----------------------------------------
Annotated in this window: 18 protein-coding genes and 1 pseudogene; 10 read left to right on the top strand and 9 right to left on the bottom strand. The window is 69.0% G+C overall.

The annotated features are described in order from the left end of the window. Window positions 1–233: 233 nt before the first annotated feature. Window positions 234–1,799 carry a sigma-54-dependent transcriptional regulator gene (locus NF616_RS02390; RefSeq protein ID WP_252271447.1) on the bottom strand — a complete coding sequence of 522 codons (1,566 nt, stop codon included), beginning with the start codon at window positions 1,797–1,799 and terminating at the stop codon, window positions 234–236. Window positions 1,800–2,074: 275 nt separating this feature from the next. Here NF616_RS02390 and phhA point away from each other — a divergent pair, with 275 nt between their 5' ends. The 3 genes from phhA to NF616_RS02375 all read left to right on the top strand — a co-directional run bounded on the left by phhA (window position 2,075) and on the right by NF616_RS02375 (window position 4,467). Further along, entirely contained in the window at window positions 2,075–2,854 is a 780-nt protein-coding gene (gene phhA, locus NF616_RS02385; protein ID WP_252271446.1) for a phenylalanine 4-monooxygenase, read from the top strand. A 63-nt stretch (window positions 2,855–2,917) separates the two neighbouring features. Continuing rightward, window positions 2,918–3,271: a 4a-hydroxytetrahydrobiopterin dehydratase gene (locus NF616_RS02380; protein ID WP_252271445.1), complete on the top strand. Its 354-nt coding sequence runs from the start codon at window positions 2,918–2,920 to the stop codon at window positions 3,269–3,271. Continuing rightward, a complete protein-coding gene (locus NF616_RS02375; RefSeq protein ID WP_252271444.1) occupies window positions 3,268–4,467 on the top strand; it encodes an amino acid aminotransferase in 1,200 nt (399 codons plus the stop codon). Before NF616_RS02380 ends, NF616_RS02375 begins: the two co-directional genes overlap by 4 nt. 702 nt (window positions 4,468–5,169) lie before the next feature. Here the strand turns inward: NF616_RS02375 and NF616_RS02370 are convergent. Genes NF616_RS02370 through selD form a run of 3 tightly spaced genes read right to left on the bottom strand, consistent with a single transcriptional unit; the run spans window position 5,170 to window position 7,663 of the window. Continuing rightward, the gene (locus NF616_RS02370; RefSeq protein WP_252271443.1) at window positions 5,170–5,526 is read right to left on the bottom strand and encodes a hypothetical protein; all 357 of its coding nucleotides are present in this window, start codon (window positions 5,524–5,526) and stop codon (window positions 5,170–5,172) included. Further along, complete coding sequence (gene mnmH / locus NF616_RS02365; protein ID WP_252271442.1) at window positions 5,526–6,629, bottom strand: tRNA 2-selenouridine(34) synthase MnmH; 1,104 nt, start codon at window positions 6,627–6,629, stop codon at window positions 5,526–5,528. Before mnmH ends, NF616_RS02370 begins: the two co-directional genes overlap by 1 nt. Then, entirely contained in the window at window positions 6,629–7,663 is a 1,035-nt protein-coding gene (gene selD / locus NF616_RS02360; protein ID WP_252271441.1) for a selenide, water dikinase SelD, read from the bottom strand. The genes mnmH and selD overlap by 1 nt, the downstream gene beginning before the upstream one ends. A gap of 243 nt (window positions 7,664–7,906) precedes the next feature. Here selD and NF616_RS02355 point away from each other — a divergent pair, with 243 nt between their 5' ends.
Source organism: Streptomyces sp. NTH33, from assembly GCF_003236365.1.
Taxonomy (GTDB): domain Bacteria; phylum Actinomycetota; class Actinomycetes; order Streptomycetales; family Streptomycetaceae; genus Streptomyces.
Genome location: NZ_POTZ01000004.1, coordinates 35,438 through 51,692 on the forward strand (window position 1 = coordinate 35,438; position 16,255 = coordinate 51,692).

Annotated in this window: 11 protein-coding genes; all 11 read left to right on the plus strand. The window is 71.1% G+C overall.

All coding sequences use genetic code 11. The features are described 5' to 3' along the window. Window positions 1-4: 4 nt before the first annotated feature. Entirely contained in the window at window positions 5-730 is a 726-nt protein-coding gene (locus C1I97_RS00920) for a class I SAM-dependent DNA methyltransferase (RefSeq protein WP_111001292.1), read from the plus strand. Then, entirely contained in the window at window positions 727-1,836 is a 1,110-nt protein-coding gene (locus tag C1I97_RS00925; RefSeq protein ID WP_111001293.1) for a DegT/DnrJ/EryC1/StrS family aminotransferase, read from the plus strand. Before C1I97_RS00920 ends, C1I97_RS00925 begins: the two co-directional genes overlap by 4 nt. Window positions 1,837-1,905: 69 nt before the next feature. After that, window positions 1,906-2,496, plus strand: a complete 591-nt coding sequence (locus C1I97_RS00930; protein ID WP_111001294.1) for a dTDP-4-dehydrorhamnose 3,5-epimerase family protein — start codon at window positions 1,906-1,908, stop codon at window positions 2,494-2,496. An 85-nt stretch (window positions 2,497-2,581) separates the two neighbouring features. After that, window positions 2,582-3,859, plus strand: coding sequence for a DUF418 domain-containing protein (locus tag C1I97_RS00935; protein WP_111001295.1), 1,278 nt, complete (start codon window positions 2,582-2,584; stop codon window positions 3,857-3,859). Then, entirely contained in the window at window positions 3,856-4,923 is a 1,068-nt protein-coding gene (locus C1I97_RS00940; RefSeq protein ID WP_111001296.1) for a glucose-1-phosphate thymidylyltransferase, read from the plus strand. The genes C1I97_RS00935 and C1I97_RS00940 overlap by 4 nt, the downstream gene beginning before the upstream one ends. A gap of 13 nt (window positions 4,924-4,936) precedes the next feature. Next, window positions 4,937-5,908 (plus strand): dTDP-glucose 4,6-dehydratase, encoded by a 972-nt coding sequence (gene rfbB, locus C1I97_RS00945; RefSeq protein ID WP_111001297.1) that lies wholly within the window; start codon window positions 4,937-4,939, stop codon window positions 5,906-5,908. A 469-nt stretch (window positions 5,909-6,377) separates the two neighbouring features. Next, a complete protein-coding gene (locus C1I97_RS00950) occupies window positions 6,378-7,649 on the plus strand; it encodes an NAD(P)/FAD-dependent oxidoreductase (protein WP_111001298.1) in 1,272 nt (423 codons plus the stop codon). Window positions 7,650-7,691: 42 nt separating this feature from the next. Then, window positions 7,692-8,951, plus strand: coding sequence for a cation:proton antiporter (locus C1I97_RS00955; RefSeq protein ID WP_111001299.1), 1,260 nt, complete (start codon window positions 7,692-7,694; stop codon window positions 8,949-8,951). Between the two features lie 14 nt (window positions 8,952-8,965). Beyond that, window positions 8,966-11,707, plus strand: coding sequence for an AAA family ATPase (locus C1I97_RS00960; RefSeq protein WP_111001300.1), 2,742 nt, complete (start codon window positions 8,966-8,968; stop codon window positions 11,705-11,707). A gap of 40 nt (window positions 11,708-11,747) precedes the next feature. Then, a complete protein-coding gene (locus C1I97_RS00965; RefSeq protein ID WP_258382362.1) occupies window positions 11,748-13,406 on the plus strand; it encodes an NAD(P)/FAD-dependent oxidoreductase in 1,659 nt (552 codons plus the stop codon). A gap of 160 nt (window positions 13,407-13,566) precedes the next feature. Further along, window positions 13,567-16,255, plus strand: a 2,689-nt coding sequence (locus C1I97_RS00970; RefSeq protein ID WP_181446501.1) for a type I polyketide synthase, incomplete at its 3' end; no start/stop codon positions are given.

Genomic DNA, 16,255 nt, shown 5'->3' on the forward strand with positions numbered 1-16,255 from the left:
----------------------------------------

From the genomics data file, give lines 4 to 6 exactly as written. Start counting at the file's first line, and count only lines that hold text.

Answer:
Taxonomy (GTDB): domain Bacteria; phylum Actinomycetota; class Actinomycetes; order Streptomycetales; family Streptomycetaceae; genus Streptomyces.
Genome location: NZ_POTZ01000004.1, coordinates 35,438 through 51,692 on the forward strand (window position 1 = coordinate 35,438; position 16,255 = coordinate 51,692).

Annotated in this window: 11 protein-coding genes; all 11 read left to right on the plus strand. The window is 71.1% G+C overall.